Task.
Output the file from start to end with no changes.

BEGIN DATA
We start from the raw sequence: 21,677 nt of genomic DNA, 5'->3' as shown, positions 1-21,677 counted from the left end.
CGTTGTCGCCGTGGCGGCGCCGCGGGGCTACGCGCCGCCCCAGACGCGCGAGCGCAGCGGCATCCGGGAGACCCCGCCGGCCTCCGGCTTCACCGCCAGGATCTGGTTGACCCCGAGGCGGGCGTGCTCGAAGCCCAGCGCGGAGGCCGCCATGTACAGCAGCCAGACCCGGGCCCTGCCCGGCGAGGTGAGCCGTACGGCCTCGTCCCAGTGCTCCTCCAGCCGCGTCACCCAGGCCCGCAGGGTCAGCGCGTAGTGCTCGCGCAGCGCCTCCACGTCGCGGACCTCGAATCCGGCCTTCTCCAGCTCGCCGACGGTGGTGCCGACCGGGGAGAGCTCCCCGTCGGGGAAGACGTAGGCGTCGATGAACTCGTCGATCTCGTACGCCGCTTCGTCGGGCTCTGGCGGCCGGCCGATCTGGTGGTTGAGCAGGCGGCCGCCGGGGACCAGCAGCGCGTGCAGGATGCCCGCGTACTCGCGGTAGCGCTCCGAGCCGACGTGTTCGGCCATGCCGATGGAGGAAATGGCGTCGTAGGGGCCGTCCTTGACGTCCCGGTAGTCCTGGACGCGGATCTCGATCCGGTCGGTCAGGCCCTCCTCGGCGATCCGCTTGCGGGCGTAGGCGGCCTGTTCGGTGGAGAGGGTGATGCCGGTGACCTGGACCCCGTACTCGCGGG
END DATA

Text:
We start from the raw sequence: 21,677 nt of genomic DNA, 5'->3' as shown, positions 1-21,677 counted from the left end.
CGTTGTCGCCGTGGCGGCGCCGCGGGGCTACGCGCCGCCCCAGACGCGCGAGCGCAGCGGCATCCGGGAGACCCCGCCGGCCTCCGGCTTCACCGCCAGGATCTGGTTGACCCCGAGGCGGGCGTGCTCGAAGCCCAGCGCGGAGGCCGCCATGTACAGCAGCCAGACCCGGGCCCTGCCCGGCGAGGTGAGCCGTACGGCCTCGTCCCAGTGCTCCTCCAGCCGCGTCACCCAGGCCCGCAGGGTCAGCGCGTAGTGCTCGCGCAGCGCCTCCACGTCGCGGACCTCGAATCCGGCCTTCTCCAGCTCGCCGACGGTGGTGCCGACCGGGGAGAGCTCCCCGTCGGGGAAGACGTAGGCGTCGATGAACTCGTCGATCTCGTACGCCGCTTCGTCGGGCTCTGGCGGCCGGCCGATCTGGTGGTTGAGCAGGCGGCCGCCGGGGACCAGCAGCGCGTGCAGGATGCCCGCGTACTCGCGGTAGCGCTCCGAGCCGACGTGTTCGGCCATGCCGATGGAGGAAATGGCGTCGTAGGGGCCGTCCTTGACGTCCCGGTAGTCCTGGACGCGGATCTCGATCCGGTCGGTCAGGCCCTCCTCGGCGATCCGCTTGCGGGCGTAGGCGGCCTGTTCGGTGGAGAGGGTGATGCCGGTGACCTGGACCCCGTACTCGCGGG